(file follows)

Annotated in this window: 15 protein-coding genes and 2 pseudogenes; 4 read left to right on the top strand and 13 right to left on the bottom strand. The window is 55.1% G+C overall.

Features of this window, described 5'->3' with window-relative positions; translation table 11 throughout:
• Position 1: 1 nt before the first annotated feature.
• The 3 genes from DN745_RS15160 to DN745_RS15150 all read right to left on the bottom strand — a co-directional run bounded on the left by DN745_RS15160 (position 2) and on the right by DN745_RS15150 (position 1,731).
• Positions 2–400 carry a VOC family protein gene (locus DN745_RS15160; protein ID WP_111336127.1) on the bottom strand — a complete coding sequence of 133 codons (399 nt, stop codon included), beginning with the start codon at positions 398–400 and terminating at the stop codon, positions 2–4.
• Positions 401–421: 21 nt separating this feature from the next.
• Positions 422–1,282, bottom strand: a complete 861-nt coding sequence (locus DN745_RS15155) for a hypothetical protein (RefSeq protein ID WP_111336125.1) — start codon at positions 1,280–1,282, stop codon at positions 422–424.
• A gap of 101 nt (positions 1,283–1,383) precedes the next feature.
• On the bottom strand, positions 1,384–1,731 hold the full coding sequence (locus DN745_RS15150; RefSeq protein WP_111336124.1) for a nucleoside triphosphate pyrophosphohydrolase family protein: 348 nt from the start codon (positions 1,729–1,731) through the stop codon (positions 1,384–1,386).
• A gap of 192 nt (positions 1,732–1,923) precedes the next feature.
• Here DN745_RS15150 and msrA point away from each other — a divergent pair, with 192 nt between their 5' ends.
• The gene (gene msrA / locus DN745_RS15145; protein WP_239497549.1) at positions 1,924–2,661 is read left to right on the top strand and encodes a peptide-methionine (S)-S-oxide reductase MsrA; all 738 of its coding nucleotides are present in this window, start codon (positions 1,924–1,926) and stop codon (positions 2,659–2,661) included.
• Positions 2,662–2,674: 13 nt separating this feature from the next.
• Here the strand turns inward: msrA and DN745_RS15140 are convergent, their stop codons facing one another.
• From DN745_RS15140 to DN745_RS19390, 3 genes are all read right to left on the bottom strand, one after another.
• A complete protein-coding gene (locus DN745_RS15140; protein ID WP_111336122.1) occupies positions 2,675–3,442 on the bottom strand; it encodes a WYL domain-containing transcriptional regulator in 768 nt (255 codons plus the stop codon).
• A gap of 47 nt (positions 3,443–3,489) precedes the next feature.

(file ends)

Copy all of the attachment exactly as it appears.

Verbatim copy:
Annotated in this window: 15 protein-coding genes and 2 pseudogenes; 4 read left to right on the top strand and 13 right to left on the bottom strand. The window is 55.1% G+C overall.

Features of this window, described 5'->3' with window-relative positions; translation table 11 throughout:
• Position 1: 1 nt before the first annotated feature.
• The 3 genes from DN745_RS15160 to DN745_RS15150 all read right to left on the bottom strand — a co-directional run bounded on the left by DN745_RS15160 (position 2) and on the right by DN745_RS15150 (position 1,731).
• Positions 2–400 carry a VOC family protein gene (locus DN745_RS15160; protein ID WP_111336127.1) on the bottom strand — a complete coding sequence of 133 codons (399 nt, stop codon included), beginning with the start codon at positions 398–400 and terminating at the stop codon, positions 2–4.
• Positions 401–421: 21 nt separating this feature from the next.
• Positions 422–1,282, bottom strand: a complete 861-nt coding sequence (locus DN745_RS15155) for a hypothetical protein (RefSeq protein ID WP_111336125.1) — start codon at positions 1,280–1,282, stop codon at positions 422–424.
• A gap of 101 nt (positions 1,283–1,383) precedes the next feature.
• On the bottom strand, positions 1,384–1,731 hold the full coding sequence (locus DN745_RS15150; RefSeq protein WP_111336124.1) for a nucleoside triphosphate pyrophosphohydrolase family protein: 348 nt from the start codon (positions 1,729–1,731) through the stop codon (positions 1,384–1,386).
• A gap of 192 nt (positions 1,732–1,923) precedes the next feature.
• Here DN745_RS15150 and msrA point away from each other — a divergent pair, with 192 nt between their 5' ends.
• The gene (gene msrA / locus DN745_RS15145; protein WP_239497549.1) at positions 1,924–2,661 is read left to right on the top strand and encodes a peptide-methionine (S)-S-oxide reductase MsrA; all 738 of its coding nucleotides are present in this window, start codon (positions 1,924–1,926) and stop codon (positions 2,659–2,661) included.
• Positions 2,662–2,674: 13 nt separating this feature from the next.
• Here the strand turns inward: msrA and DN745_RS15140 are convergent, their stop codons facing one another.
• From DN745_RS15140 to DN745_RS19390, 3 genes are all read right to left on the bottom strand, one after another.
• A complete protein-coding gene (locus DN745_RS15140; protein ID WP_111336122.1) occupies positions 2,675–3,442 on the bottom strand; it encodes a WYL domain-containing transcriptional regulator in 768 nt (255 codons plus the stop codon).
• A gap of 47 nt (positions 3,443–3,489) precedes the next feature.